From Cape Town to Vic Falls in the African heat (part 3 of 3)


We are now getting closer to the end of our journey. The final destination of this three-week trip was Victoria Falls in Zimbabwe and I’ll soon describe what I think about this world heritage site. This journey started in South Africa, we went through Namibia and I’ll soon describe rest of the trip. Have you missed the beginning, just go back two posts.

After Etosha National Park it was time to see one more city. We visited Windhoek, the capital of Namibia. It was just a city and we wanted to see nature, so we didn’t spend so much time there. Why should we. We visited a restaurant though and had some pretty good meat. Maybe it was a typical touristic place and nothing to brag about, but it was still tasty and felt good.

Flat tire

Flat tire in the middle of nowhere.

From Namibia we went on to Botswana. We got flat tire twice, so it was good that we were to meet another of Nomad’s trucks in a camping site in Maun in Botswana. But first we slept in a camp were we met some local bushmen that talked with click-sounds.That night we got to sleep in traditional huts. These looked like giant hair balls.


Local bushmen


Traditional bushmen hut

We visited another town, Maun in Botswana. The heat here was intense and we hid in the shade to avoid the worst part of it. The next day we were going to go to Okavango delta and as a quick preview we got to fly a small plane from Maun and see the delta from above. We saw the delta and its animals. That was soooo cool! We were happy like children in a candy store. We saw elephants and hippos and giraffes.

Okavango delta from above

elephant from above

An elephant in Okavango from above

The next stop was Okavango delta, where we were transported by mokoros, traditional wooden canoes. We saw some animals and met locals in the delta. During the night you could hear elephants pretty close by our camp.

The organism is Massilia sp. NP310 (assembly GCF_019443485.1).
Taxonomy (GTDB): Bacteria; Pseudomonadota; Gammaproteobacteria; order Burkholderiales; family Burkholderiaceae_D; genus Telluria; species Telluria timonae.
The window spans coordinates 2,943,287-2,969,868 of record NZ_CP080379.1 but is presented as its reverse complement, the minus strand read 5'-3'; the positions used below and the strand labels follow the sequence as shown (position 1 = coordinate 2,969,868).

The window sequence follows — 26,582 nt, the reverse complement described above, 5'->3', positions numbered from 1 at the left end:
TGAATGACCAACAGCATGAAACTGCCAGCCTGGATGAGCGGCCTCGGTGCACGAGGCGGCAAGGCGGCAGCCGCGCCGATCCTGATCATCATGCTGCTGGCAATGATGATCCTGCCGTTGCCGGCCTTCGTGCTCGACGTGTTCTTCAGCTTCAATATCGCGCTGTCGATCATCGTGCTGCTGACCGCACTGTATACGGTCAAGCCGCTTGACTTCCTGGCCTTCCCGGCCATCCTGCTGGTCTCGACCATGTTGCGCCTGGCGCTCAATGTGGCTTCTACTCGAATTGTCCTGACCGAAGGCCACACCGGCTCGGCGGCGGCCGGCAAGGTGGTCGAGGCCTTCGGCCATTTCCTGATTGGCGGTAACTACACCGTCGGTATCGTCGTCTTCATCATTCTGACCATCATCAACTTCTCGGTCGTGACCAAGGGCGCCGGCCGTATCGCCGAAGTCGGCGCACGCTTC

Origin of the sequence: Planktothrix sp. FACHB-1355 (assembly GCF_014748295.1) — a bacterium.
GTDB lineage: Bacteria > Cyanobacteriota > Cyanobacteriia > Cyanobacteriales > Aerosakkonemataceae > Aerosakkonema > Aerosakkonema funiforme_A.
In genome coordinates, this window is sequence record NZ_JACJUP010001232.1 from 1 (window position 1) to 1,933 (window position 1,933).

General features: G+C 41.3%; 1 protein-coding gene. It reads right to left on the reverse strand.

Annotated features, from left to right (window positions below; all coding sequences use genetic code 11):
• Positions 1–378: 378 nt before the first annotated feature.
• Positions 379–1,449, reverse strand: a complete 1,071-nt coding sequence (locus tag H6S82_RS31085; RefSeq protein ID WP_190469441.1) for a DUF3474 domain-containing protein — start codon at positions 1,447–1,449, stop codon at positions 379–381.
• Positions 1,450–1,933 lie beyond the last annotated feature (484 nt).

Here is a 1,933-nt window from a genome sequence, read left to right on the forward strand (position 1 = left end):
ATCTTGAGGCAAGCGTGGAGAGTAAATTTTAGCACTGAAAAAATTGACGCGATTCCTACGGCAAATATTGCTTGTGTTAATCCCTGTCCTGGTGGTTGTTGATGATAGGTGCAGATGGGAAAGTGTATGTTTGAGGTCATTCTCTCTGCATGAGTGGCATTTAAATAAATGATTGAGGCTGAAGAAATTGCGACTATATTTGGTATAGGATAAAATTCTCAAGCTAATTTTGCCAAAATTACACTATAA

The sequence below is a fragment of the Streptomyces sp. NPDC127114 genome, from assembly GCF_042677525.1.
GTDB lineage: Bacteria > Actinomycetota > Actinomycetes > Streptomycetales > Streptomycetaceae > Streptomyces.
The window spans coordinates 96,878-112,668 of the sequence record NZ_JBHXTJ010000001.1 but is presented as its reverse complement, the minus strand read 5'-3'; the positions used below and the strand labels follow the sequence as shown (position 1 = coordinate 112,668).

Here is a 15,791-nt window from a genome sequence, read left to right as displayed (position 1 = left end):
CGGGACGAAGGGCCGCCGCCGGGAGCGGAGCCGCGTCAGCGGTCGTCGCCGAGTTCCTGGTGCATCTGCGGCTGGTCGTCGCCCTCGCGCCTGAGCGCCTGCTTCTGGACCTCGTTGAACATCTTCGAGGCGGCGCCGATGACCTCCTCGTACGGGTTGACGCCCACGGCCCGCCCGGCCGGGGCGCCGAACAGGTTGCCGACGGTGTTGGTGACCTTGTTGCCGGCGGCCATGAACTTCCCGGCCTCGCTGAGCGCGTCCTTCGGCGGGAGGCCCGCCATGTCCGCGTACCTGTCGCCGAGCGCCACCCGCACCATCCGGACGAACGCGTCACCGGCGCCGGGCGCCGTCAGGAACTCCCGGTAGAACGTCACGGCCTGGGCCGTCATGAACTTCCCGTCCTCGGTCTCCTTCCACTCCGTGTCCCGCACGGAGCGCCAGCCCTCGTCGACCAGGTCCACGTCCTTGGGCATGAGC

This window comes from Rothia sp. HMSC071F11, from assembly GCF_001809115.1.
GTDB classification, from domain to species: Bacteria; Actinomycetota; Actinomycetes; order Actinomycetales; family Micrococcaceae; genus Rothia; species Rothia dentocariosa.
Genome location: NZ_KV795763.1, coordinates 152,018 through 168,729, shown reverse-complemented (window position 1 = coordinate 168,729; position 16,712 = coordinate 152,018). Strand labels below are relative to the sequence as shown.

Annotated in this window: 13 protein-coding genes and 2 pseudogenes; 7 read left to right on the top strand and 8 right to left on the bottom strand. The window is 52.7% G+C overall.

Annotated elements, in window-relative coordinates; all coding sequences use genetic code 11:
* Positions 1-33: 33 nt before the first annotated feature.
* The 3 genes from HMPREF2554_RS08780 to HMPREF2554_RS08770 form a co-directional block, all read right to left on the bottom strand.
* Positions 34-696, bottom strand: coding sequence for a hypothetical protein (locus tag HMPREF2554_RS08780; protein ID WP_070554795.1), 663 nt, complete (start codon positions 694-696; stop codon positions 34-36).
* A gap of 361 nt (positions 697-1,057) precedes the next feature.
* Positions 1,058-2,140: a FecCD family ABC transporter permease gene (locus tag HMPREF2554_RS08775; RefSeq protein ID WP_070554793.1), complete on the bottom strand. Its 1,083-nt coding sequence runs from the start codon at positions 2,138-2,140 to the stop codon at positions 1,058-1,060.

mokoras on okanango

Going by mokoros in Okavango delta

We also wandered in the bush, saw zebras and wildersbeast and hippo-tracks. Our guides told us that the different animals act differently in the wild and there are different ways to protect yourself, depending on which one you meet. If you meet an elephant: run for youe life. The best is to run in zig-zag more than 40 km an hour. About the same with buffalo. If you meet an lion, just stand still. Don’t move, don’t breathe, don’t blink. Just stand still. In lions world the first who runs loses, so as long as you stand still, the lion does that as well. And now we come to the question I just had to ask: What happens if I meet an elephant and a lion at the same time? Our guide just shook his head and gave me an answer: say a prayer.


Zebras in the wild

bufallo skull

Bufallo skull

Water lilly

Water lilly

After the delta we stayed in Planet Baobab camp, surrounded by huge baobab trees. Once again, the feeling on being on another planet was there. That evening was the most scary on the whole trip. Not one, but three thunder storms were around us, coming from three different direction and meeting above our heads. The sky was black, the rain poured down and every few seconds the world light up with terrible sound of thunder. I slept like a baby when the thunder and the rain stopped.


A small baobab tree